Rationale: Type 2 innate lymphoid cells (ILC2s) are significant sources of type 2 cytokines, which are implicated in the pathogenesis of asthma and asthma exacerbations. The role of ILC2s in virus-induced asthma exacerbations is not well characterized. Objectives: To characterize pulmonary ILC responses following experimental rhinovirus challenge in patients with moderate asthma and healthy subjects. Methods: Patients with moderate asthma and healthy subjects were inoculated with rhinovirus-16 and underwent bronchoscopy at baseline and at Day 3, and Day 8 after inoculation. Pulmonary ILC1s and ILC2s were quantified in bronchoalveolar lavage using flow cytometry. The ratio of bronchoalveolar lavage ILC2:ILC1 was assessed to determine their relative contributions to the clinical and immune response to rhinovirus challenge. Measurements and Main Results: At baseline, ILC2s were significantly higher in patients with asthma than in healthy subjects. At Day 8, ILC2s significantly increased from baseline in both groups, which was significantly higher in patients with asthma than in healthy subjects (all comparisons P < 0.05). In healthy subjects, ILC1s increased from baseline at Day 3 (P = 0.001), while in patients with asthma, ILC1s increased from baseline at Day 8 (P = 0.042). Patients with asthma had significantly higher ILC2:ILC1 ratios at baseline (P = 0.024) and Day 8 (P = 0.005). Increased ILC2:ILC1 ratio in patients with asthma correlated with clinical exacerbation severity and type 2 cytokines in nasal mucosal lining fluid. Conclusions: An ILC2-predominant inflammatory profile in patients with asthma was associated with increased severity and duration of rhinovirus infection compared with healthy subjects, supporting the potential role of ILC2s in the pathogenesis of virus-induced asthma exacerbations.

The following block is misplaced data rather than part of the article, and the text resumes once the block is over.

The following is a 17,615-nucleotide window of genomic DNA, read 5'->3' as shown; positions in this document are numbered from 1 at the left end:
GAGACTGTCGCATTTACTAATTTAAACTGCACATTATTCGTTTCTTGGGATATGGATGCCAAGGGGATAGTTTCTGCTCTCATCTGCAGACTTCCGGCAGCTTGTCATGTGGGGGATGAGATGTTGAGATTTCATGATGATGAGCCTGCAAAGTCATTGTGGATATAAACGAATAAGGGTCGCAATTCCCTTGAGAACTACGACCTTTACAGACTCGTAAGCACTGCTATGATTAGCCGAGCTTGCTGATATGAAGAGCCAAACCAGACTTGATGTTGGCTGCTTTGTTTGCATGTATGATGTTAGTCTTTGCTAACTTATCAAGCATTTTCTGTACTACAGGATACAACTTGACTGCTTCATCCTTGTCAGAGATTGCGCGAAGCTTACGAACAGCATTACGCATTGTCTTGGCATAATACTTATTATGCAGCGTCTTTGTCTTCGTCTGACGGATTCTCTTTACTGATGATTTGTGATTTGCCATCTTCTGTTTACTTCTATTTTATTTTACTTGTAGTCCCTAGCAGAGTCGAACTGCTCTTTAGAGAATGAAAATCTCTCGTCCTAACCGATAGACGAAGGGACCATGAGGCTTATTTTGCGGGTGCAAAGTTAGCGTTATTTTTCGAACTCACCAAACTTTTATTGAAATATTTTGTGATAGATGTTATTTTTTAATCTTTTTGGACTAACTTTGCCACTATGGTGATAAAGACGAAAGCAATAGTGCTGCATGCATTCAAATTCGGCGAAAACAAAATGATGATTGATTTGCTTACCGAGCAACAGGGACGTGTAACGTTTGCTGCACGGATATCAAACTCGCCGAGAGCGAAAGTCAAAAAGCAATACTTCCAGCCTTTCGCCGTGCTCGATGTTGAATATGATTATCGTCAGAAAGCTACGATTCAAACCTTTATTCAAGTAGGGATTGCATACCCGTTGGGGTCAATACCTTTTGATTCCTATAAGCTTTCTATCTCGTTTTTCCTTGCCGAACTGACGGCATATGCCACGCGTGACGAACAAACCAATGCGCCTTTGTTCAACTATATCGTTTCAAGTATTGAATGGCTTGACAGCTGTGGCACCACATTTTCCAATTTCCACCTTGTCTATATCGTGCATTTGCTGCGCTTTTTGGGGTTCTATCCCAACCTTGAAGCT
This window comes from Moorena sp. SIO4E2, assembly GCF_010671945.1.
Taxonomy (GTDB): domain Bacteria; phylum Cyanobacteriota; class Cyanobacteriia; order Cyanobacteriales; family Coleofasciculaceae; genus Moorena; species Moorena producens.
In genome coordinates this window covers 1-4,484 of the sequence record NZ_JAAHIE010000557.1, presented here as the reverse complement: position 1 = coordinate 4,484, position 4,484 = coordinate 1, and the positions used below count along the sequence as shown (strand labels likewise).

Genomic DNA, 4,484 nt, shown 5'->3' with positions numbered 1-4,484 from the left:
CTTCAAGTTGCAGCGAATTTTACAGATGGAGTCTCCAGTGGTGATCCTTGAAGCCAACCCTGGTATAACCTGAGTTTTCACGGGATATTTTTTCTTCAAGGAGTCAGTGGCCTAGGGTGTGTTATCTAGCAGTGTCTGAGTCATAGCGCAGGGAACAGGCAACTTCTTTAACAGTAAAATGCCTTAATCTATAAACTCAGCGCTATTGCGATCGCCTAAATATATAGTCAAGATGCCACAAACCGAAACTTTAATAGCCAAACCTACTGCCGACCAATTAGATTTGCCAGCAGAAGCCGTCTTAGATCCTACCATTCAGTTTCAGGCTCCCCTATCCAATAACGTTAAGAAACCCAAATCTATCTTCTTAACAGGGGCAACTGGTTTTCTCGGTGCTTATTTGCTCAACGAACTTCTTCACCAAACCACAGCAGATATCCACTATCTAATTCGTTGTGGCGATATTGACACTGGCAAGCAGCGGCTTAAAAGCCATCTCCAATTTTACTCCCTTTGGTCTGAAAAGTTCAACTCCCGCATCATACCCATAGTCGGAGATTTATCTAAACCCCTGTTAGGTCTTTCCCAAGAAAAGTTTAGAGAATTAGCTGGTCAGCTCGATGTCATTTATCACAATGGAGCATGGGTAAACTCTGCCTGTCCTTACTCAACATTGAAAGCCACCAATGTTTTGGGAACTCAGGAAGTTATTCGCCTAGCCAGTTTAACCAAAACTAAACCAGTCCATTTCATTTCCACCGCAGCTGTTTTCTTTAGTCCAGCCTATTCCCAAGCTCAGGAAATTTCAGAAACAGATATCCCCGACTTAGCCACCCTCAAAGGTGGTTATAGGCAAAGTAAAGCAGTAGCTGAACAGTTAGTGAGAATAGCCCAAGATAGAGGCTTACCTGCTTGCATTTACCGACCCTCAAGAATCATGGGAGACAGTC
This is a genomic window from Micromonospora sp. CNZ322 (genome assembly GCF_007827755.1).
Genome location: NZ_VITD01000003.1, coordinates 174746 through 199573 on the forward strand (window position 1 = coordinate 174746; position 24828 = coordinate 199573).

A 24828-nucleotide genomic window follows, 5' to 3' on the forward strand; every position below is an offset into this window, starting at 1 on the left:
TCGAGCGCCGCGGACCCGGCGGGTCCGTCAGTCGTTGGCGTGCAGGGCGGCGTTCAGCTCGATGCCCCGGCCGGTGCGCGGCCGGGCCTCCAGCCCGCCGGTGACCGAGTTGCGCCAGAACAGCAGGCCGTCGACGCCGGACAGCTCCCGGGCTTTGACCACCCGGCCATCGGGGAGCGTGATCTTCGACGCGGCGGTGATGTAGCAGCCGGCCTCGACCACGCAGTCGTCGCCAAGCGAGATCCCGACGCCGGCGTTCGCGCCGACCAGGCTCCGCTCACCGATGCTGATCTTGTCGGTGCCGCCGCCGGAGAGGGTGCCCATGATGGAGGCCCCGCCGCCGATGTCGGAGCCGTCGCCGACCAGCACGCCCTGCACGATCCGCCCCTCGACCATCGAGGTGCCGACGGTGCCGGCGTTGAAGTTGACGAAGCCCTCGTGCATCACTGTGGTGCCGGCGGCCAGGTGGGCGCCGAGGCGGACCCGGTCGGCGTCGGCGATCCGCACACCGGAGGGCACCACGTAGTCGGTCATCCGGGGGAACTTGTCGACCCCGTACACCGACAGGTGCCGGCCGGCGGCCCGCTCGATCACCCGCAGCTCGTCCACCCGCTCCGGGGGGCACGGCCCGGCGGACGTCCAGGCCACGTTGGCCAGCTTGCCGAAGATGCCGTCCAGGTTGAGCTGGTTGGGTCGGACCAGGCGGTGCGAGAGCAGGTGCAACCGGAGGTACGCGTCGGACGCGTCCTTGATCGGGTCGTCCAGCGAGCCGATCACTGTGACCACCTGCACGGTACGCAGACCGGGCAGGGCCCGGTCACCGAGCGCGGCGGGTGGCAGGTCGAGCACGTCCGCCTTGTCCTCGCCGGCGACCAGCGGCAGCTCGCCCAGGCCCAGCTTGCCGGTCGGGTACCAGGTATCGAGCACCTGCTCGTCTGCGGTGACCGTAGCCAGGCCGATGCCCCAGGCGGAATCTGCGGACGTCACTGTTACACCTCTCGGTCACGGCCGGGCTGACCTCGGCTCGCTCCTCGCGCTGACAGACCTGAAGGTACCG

Keywords: ILC1; ILC2; asthma; innate lymphoid cells; rhinovirus.